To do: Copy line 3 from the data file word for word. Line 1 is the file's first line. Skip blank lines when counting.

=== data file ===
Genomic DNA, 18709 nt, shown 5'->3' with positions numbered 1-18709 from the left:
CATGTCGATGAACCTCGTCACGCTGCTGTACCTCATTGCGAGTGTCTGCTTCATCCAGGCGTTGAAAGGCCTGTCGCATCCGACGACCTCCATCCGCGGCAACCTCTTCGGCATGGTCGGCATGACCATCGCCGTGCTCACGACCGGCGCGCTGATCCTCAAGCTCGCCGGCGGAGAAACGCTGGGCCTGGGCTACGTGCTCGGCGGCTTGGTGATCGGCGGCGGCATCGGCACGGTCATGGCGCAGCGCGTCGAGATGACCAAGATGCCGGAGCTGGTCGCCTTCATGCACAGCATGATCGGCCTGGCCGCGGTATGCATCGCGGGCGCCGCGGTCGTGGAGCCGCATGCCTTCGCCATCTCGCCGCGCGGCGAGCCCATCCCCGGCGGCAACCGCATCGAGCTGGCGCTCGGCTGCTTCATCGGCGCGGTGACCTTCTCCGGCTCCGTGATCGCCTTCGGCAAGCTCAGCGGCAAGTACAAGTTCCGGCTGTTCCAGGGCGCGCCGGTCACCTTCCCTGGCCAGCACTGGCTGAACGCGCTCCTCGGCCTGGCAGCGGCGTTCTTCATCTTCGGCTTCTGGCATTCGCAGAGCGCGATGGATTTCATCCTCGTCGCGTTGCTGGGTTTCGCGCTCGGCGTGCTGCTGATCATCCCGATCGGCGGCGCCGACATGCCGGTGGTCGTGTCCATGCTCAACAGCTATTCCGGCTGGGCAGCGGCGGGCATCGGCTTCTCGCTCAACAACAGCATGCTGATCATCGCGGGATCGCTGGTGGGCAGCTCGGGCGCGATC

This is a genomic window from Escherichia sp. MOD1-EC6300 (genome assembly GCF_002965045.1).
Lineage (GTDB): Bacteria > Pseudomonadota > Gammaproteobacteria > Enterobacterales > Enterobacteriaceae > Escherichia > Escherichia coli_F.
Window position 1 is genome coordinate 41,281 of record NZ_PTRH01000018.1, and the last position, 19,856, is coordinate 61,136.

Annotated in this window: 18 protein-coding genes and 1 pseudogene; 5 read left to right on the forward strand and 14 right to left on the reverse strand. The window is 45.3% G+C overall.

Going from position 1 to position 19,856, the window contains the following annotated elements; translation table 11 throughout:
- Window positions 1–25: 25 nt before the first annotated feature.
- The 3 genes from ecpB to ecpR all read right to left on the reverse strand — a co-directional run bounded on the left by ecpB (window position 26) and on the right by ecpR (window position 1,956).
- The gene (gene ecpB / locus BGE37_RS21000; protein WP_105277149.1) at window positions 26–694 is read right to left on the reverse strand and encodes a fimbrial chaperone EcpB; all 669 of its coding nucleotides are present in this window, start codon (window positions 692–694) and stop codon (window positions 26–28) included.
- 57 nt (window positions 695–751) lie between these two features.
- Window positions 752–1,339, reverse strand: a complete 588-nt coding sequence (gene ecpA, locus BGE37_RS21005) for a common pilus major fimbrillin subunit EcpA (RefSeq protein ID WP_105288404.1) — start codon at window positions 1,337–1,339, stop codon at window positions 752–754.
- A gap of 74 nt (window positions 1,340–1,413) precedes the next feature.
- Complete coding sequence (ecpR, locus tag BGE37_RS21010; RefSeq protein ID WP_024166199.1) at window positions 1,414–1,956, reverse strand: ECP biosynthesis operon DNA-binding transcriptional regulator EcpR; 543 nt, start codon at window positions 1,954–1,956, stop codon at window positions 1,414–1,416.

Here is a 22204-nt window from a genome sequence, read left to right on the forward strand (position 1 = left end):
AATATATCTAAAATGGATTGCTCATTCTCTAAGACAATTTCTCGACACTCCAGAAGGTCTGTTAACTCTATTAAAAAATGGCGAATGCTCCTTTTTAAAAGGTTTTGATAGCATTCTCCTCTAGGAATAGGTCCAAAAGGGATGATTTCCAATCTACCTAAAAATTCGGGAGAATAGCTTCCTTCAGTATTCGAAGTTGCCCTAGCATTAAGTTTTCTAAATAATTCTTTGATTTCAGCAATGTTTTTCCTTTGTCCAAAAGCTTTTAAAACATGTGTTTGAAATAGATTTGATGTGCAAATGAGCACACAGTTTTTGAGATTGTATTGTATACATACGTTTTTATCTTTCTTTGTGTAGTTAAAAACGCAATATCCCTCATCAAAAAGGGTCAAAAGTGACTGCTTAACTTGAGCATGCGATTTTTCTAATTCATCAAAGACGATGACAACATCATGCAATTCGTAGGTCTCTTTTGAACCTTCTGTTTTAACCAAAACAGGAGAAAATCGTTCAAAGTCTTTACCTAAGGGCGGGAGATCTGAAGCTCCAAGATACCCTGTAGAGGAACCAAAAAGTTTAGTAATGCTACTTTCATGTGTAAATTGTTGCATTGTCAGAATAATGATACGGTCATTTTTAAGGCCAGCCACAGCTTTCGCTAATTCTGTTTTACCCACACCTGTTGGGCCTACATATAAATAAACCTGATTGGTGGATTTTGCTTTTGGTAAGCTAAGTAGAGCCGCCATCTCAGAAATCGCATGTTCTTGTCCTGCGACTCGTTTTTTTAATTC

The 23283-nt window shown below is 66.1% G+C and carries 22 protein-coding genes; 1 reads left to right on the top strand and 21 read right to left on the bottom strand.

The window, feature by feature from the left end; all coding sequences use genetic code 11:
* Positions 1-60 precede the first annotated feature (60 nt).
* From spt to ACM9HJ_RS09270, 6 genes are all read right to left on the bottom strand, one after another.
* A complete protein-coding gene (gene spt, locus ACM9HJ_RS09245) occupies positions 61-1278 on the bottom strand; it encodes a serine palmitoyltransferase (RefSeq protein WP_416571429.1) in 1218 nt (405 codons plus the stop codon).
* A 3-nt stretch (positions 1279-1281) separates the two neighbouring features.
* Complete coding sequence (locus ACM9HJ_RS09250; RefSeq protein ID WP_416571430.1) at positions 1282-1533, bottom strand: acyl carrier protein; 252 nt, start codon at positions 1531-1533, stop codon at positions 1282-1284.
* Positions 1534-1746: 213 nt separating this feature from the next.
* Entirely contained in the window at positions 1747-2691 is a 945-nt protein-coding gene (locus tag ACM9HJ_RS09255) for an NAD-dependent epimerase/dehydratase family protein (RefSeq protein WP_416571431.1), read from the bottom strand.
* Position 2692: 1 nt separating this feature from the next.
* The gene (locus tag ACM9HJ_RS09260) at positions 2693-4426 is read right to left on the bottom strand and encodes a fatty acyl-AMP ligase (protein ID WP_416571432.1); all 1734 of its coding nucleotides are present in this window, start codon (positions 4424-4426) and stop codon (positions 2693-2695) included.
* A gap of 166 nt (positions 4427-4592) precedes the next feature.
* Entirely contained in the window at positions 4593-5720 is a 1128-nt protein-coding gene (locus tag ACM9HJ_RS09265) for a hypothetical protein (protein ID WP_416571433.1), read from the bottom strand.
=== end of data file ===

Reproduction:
This is a genomic window from Escherichia sp. MOD1-EC6300 (genome assembly GCF_002965045.1).